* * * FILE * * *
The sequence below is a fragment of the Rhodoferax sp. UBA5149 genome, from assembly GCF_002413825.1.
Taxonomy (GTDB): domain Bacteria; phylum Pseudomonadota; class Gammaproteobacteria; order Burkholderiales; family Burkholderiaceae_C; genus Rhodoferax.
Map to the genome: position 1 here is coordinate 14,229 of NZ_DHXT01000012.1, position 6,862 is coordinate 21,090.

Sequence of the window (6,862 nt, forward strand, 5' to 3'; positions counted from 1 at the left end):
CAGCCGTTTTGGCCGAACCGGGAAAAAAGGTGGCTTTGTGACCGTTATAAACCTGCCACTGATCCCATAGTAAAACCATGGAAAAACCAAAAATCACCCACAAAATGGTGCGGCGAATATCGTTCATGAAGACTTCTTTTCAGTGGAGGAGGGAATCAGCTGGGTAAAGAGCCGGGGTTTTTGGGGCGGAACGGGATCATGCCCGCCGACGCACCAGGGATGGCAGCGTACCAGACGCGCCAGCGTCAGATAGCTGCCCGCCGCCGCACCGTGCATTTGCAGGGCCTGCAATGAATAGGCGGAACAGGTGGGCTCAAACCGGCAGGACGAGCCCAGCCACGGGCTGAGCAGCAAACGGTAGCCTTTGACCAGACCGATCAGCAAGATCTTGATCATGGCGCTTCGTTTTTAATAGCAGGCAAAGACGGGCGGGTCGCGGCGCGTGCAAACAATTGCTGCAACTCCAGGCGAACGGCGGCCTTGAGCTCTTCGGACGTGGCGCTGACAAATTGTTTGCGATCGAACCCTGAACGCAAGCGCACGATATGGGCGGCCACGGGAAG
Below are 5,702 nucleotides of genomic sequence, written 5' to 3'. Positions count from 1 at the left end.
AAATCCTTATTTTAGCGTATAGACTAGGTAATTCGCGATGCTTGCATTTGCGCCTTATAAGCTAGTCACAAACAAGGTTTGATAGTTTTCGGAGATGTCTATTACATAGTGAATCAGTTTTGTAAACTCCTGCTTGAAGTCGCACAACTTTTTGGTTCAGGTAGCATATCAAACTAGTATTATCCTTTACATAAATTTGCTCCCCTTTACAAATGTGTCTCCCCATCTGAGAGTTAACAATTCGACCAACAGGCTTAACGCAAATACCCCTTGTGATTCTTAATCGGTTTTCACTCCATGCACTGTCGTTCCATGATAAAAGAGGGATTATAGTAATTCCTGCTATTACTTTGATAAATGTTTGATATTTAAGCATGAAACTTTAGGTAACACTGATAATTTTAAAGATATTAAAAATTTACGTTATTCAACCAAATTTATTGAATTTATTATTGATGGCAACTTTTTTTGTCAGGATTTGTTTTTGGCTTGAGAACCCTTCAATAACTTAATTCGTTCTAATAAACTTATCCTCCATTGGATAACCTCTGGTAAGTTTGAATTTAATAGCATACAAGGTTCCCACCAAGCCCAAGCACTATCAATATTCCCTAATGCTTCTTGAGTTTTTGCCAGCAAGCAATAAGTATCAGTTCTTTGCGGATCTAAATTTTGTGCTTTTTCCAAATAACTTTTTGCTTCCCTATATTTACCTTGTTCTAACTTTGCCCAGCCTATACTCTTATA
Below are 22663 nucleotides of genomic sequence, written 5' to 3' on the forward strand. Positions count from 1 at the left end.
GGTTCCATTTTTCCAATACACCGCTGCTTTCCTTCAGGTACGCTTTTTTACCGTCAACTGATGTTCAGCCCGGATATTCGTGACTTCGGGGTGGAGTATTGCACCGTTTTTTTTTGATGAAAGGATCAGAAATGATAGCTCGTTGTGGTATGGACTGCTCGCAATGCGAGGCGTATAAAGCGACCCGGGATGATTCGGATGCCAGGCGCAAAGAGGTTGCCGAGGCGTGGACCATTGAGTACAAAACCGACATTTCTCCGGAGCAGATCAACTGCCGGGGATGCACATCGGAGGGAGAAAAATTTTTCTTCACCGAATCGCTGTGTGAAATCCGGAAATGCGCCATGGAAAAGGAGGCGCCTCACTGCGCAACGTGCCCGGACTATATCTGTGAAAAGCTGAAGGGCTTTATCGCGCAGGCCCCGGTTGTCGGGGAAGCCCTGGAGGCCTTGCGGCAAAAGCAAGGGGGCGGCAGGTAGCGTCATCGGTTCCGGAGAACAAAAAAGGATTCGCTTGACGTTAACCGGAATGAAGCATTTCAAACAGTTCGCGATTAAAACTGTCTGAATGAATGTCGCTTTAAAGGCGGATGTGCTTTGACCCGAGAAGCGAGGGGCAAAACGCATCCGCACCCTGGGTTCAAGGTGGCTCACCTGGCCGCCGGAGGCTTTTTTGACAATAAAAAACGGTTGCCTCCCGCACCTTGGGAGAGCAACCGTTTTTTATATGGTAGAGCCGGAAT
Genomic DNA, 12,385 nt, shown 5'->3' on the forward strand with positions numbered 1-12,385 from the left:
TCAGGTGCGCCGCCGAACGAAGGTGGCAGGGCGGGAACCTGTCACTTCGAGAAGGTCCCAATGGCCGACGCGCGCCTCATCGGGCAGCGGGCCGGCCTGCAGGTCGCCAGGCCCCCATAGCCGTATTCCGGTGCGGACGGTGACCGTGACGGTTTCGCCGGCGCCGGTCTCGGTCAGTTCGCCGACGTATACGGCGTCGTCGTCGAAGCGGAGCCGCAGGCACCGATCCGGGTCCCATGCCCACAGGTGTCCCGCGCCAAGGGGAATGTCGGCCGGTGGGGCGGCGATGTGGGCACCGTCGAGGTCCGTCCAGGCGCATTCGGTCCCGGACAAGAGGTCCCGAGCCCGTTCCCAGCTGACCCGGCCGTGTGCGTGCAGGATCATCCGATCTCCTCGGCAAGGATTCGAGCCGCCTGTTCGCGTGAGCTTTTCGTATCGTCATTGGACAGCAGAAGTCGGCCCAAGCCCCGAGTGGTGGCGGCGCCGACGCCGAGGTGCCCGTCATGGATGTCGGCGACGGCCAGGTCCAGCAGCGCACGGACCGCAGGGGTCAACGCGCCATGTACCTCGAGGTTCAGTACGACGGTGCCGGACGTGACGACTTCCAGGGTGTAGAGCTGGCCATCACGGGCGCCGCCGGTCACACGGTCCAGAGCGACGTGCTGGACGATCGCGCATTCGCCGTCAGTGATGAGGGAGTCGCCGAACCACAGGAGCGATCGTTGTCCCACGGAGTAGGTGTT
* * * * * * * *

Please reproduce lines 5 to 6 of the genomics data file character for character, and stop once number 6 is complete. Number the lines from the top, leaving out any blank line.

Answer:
CAGCCGTTTTGGCCGAACCGGGAAAAAAGGTGGCTTTGTGACCGTTATAAACCTGCCACTGATCCCATAGTAAAACCATGGAAAAACCAAAAATCACCCACAAAATGGTGCGGCGAATATCGTTCATGAAGACTTCTTTTCAGTGGAGGAGGGAATCAGCTGGGTAAAGAGCCGGGGTTTTTGGGGCGGAACGGGATCATGCCCGCCGACGCACCAGGGATGGCAGCGTACCAGACGCGCCAGCGTCAGATAGCTGCCCGCCGCCGCACCGTGCATTTGCAGGGCCTGCAATGAATAGGCGGAACAGGTGGGCTCAAACCGGCAGGACGAGCCCAGCCACGGGCTGAGCAGCAAACGGTAGCCTTTGACCAGACCGATCAGCAAGATCTTGATCATGGCGCTTCGTTTTTAATAGCAGGCAAAGACGGGCGGGTCGCGGCGCGTGCAAACAATTGCTGCAACTCCAGGCGAACGGCGGCCTTGAGCTCTTCGGACGTGGCGCTGACAAATTGTTTGCGATCGAACCCTGAACGCAAGCGCACGATATGGGCGGCCACGGGAAG
Below are 5,702 nucleotides of genomic sequence, written 5' to 3'. Positions count from 1 at the left end.